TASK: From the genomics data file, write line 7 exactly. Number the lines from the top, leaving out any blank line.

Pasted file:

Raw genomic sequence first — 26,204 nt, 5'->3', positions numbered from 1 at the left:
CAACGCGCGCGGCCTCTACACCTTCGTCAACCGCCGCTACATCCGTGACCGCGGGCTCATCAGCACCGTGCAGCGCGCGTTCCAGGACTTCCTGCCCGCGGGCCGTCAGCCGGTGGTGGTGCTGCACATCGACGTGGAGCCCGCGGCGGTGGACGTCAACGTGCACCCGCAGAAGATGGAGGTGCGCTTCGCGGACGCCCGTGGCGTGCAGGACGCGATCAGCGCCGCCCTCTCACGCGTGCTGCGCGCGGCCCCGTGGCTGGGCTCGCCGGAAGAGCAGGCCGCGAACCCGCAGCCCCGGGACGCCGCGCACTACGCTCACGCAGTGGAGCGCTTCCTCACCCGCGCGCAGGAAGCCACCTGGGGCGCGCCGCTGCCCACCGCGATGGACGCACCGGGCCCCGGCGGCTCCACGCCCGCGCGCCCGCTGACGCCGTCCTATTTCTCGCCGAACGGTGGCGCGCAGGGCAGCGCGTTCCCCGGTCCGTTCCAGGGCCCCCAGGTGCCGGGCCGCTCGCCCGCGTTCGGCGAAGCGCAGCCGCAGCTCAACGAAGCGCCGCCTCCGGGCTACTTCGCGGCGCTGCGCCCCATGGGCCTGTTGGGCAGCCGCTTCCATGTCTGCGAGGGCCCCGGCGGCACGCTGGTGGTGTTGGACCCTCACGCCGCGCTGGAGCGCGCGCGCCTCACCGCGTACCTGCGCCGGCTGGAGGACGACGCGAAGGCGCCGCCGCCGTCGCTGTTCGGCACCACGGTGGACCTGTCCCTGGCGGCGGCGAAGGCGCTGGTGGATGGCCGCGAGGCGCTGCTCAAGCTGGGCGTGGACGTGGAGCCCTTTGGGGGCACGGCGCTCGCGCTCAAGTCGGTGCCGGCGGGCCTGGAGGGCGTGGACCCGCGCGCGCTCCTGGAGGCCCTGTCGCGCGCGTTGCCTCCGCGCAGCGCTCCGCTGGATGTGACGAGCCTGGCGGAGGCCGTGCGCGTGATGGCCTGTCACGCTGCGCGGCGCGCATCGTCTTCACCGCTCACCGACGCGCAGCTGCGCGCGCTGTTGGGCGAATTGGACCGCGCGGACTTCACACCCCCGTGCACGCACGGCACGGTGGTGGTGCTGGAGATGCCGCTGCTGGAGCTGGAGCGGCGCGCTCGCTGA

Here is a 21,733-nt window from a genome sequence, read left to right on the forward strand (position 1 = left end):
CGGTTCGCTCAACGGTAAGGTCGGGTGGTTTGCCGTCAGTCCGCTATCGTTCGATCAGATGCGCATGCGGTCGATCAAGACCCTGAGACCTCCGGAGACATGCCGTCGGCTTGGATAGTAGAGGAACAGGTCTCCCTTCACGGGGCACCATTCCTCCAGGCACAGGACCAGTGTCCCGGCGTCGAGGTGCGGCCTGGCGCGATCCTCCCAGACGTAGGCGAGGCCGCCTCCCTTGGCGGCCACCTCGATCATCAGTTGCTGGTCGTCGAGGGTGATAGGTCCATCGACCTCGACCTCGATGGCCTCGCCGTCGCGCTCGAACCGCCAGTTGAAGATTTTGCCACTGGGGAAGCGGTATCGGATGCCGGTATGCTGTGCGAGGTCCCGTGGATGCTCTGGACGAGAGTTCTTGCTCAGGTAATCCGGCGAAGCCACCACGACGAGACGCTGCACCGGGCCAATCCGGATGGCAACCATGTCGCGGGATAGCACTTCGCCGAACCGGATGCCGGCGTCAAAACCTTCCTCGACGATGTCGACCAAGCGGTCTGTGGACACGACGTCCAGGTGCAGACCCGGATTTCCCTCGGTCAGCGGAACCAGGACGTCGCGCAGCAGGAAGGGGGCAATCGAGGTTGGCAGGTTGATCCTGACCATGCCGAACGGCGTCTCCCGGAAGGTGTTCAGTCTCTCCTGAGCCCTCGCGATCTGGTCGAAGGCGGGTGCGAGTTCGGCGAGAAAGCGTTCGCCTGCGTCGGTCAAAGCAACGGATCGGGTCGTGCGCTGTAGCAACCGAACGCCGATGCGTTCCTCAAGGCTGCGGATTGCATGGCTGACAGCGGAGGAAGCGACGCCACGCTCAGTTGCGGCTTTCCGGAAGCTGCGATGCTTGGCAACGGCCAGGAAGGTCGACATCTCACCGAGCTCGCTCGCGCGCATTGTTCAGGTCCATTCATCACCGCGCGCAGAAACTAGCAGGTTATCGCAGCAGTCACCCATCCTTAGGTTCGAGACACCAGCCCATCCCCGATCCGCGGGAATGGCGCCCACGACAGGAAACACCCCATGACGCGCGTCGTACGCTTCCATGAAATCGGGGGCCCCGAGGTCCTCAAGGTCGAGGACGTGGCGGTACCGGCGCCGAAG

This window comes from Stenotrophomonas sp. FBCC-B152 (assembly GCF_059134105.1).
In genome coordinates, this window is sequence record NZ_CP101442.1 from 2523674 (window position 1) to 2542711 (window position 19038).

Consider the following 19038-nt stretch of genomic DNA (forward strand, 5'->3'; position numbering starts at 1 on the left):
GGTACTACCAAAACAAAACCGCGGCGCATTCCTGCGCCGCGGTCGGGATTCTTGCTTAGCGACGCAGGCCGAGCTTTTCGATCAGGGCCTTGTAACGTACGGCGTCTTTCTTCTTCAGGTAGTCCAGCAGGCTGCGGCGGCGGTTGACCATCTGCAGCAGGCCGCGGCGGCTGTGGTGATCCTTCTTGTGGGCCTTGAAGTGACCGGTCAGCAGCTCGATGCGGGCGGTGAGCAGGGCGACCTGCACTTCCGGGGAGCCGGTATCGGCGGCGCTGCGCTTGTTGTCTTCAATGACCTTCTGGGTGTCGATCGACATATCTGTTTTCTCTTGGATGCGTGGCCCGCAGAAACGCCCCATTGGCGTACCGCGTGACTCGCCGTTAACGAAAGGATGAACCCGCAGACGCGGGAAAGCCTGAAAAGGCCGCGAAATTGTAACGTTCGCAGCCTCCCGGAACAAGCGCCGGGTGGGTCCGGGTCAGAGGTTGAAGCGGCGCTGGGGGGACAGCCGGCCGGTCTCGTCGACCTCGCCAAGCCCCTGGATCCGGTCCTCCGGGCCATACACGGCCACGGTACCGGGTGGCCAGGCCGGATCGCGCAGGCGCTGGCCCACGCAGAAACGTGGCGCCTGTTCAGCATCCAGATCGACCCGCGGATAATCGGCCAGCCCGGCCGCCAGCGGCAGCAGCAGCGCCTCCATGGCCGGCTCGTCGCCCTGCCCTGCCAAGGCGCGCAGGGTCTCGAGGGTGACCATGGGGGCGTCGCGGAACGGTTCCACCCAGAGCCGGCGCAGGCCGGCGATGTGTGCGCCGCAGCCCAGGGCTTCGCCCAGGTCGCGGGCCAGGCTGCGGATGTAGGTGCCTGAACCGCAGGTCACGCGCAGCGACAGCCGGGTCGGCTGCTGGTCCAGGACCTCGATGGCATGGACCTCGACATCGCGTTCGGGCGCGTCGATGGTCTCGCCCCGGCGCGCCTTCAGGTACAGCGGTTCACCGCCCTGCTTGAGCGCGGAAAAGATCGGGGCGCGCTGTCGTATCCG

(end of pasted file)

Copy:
Consider the following 19038-nt stretch of genomic DNA (forward strand, 5'->3'; position numbering starts at 1 on the left):